World Wide Study Bible
a Bible passage
77. Psalm 77
I cried unto God with my voice, even unto God with my voice; and he gave ear unto me.
2In the day of my trouble I sought the Lord: my sore ran in the night, and ceased not: my soul refused to be comforted.
3I remembered God, and was troubled: I complained, and my spirit was overwhelmed. Selah.
4Thou holdest mine eyes waking: I am so troubled that I cannot speak.
5I have considered the days of old, the years of ancient times.
6I call to remembrance my song in the night: I commune with mine own heart: and my spirit made diligent search.
7Will the Lord cast off for ever? and will he be favourable no more?
8Is his mercy clean gone for ever? doth his promise fail for evermore?
9Hath God forgotten to be gracious? hath he in anger shut up his tender mercies? Selah.
10And I said, This is my infirmity: but I will remember the years of the right hand of the most High.
11I will remember the works of the Lord: surely I will remember thy wonders of old.
12I will meditate also of all thy work, and talk of thy doings.
13Thy way, O God, is in the sanctuary: who is so great a God as our God?
14Thou art the God that doest wonders: thou hast declared thy strength among the people.
15Thou hast with thine arm redeemed thy people, the sons of Jacob and Joseph. Selah.
16The waters saw thee, O God, the waters saw thee; they were afraid: the depths also were troubled.
17The clouds poured out water: the skies sent out a sound: thine arrows also went abroad.
18The voice of thy thunder was in the heaven: the lightnings lightened the world: the earth trembled and shook.
19Thy way is in the sea, and thy path in the great waters, and thy footsteps are not known.
20Thou leddest thy people like a flock by the hand of Moses and Aaron.
Ps 77:1-20. To Jeduthun—(See on Ps 39:1, title). In a time of great affliction, when ready to despair, the Psalmist derives relief from calling to mind God's former and wonderful works of delivering power and grace.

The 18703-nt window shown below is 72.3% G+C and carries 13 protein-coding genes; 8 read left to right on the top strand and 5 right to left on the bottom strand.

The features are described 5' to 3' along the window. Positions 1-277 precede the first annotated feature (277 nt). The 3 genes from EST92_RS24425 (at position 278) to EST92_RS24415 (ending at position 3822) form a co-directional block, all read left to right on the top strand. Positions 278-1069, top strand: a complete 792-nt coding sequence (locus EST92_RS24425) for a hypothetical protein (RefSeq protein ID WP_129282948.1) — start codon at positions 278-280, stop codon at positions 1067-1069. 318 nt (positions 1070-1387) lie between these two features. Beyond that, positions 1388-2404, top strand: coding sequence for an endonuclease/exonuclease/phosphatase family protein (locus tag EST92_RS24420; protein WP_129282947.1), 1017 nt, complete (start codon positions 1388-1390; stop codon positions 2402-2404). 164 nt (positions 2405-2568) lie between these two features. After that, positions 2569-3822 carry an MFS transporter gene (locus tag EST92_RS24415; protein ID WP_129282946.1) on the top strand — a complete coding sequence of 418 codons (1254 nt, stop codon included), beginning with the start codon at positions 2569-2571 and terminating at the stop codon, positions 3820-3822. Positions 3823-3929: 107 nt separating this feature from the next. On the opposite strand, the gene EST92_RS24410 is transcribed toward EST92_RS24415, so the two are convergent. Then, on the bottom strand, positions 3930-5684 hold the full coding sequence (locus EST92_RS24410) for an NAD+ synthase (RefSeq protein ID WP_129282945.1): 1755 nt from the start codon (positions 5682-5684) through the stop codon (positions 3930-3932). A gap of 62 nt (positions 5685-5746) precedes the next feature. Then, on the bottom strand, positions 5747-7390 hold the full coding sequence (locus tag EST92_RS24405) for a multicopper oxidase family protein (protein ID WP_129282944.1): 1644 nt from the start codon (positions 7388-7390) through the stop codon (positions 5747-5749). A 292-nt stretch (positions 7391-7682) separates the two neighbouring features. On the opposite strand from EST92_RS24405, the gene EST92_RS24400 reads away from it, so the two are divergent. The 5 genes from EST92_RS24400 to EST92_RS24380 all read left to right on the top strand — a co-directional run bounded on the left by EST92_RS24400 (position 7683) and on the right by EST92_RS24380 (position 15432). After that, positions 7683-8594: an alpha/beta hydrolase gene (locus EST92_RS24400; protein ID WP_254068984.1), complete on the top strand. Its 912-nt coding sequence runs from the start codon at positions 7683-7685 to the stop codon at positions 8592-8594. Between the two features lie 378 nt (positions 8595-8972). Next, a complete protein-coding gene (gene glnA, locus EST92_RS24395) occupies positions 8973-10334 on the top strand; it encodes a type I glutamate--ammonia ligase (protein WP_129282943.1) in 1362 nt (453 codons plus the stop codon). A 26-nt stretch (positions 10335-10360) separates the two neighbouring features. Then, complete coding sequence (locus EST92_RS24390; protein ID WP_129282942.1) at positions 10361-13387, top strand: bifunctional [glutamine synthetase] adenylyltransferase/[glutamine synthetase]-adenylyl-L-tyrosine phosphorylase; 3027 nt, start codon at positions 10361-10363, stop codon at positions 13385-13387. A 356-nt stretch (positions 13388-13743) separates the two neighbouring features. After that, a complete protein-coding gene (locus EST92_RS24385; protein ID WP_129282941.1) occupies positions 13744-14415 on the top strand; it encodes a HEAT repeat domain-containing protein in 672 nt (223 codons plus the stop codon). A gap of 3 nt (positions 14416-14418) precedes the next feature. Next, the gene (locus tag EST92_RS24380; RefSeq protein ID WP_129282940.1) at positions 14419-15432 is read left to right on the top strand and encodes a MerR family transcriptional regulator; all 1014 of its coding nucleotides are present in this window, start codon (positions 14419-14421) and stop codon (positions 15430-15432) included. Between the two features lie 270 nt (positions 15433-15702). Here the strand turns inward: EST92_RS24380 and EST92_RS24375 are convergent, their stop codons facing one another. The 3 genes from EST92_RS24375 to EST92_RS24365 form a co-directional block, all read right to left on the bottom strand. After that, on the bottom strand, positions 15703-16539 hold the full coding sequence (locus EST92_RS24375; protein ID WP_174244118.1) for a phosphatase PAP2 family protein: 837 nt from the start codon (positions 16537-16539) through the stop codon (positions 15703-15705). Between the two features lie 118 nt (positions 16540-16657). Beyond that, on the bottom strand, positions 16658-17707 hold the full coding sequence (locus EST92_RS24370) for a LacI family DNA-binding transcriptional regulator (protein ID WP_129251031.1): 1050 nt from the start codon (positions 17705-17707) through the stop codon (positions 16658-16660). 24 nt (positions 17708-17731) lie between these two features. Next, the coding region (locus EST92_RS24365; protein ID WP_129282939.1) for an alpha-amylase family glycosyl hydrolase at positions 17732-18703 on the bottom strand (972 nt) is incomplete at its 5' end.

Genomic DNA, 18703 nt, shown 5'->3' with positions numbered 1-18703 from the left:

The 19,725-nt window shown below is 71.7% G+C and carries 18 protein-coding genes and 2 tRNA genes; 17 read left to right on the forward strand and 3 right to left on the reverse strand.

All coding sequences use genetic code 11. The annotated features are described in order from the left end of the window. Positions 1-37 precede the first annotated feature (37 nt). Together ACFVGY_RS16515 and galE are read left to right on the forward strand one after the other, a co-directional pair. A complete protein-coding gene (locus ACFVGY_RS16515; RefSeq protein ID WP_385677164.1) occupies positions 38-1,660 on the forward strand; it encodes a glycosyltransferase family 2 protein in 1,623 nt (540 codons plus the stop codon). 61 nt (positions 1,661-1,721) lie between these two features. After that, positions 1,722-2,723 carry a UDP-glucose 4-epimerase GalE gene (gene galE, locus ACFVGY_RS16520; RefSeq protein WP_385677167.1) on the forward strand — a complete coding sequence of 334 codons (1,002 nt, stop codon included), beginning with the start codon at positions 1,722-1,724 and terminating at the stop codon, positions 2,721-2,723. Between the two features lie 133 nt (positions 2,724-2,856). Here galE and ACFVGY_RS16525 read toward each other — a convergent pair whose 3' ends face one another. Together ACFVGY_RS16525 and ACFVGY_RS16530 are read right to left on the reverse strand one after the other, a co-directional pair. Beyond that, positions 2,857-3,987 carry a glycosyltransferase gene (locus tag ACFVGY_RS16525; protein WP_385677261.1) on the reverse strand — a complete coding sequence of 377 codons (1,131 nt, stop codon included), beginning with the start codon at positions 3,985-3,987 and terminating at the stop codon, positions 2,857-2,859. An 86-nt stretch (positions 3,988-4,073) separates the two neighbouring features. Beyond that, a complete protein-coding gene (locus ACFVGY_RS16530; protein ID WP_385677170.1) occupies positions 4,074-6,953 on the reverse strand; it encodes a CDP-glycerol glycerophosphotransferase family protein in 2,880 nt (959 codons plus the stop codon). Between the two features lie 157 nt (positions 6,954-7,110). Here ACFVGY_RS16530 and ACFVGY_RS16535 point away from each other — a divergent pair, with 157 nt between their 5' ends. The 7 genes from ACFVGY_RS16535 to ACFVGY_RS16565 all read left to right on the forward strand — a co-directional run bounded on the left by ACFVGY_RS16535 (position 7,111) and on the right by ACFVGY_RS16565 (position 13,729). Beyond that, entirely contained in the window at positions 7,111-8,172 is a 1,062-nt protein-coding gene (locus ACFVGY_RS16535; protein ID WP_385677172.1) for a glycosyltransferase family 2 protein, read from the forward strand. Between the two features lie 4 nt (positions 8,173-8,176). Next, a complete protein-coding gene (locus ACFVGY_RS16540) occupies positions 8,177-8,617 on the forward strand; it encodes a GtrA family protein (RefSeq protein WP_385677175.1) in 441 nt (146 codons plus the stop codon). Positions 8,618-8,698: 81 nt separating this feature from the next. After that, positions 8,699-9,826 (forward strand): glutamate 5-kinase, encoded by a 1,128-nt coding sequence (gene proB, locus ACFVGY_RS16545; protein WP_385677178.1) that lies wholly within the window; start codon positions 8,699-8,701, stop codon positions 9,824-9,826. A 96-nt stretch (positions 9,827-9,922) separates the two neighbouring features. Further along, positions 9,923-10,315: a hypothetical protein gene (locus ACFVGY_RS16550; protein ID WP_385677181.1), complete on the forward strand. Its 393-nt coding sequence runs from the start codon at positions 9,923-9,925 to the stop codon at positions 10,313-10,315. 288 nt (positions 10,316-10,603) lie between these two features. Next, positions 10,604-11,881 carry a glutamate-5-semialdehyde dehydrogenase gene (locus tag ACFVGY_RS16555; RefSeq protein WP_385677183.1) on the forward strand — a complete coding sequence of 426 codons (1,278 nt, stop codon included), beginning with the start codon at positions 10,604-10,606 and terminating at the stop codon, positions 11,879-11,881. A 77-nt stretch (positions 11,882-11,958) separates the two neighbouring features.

1. expresses the purport of the Psalm.
2. his importunacy.
my sore ran … night—literally, "my hand was spread," or, "stretched out" (compare Ps 44:20).
3-9. His sad state contrasted with former joys.
4. holdest … waking—or, "fast," that I cannot sleep. Thus he is led to express his anxious feelings in several earnest questions indicative of impatient sorrow.
10. Omitting the supplied words, we may read, "This is my affliction—the years of," &c., "years" being taken as parallel to affliction (compare Ps 90:15), as of God's ordering.
11, 12. He finds relief in contrasting God's former deliverances. Shall we receive good at His hands, and not evil? Both are orderings of unerring mercy and unfailing love.
13. Thy way … in the sanctuary—God's ways of grace and providence (Ps 22:3; 67:2), ordered on holy principles, as developed in His worship; or implied in His perfections, if "holiness" be used for "sanctuary," as some prefer translating (compare Ex 15:11).
14-20. Illustrations of God's power in His special interventions for His people (Ex 14:1-31), and, in the more common, but sublime, control of nature (Ps 22:11-14; Hab 3:14) which may have attended those miraculous events (Ex 14:24).
15. Jacob and Joseph—representing all.
19. waters … , footsteps—may refer to His actual leading the people through the sea, though also expressing the mysteries of providence.